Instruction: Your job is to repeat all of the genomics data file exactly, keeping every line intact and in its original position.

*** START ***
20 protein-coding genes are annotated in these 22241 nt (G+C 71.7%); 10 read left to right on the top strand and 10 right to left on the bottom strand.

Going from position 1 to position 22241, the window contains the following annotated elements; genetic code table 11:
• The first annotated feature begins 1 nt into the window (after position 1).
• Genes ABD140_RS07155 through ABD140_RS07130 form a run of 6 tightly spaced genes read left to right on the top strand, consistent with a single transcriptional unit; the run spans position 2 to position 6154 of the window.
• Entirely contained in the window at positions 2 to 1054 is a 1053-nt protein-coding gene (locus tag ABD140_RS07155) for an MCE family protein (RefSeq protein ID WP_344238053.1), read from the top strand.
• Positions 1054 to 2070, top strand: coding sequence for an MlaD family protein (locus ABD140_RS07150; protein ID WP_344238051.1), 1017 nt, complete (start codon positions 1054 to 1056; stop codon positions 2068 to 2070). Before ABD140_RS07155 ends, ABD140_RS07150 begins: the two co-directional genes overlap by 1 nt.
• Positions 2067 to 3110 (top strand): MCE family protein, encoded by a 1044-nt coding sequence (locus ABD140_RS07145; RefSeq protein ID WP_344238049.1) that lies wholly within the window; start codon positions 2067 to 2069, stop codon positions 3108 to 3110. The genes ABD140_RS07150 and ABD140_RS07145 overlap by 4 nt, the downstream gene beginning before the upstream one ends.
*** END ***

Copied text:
20 protein-coding genes are annotated in these 22241 nt (G+C 71.7%); 10 read left to right on the top strand and 10 right to left on the bottom strand.

Going from position 1 to position 22241, the window contains the following annotated elements; genetic code table 11:
• The first annotated feature begins 1 nt into the window (after position 1).
• Genes ABD140_RS07155 through ABD140_RS07130 form a run of 6 tightly spaced genes read left to right on the top strand, consistent with a single transcriptional unit; the run spans position 2 to position 6154 of the window.
• Entirely contained in the window at positions 2 to 1054 is a 1053-nt protein-coding gene (locus tag ABD140_RS07155) for an MCE family protein (RefSeq protein ID WP_344238053.1), read from the top strand.
• Positions 1054 to 2070, top strand: coding sequence for an MlaD family protein (locus ABD140_RS07150; protein ID WP_344238051.1), 1017 nt, complete (start codon positions 1054 to 1056; stop codon positions 2068 to 2070). Before ABD140_RS07155 ends, ABD140_RS07150 begins: the two co-directional genes overlap by 1 nt.
• Positions 2067 to 3110 (top strand): MCE family protein, encoded by a 1044-nt coding sequence (locus ABD140_RS07145; RefSeq protein ID WP_344238049.1) that lies wholly within the window; start codon positions 2067 to 2069, stop codon positions 3108 to 3110. The genes ABD140_RS07150 and ABD140_RS07145 overlap by 4 nt, the downstream gene beginning before the upstream one ends.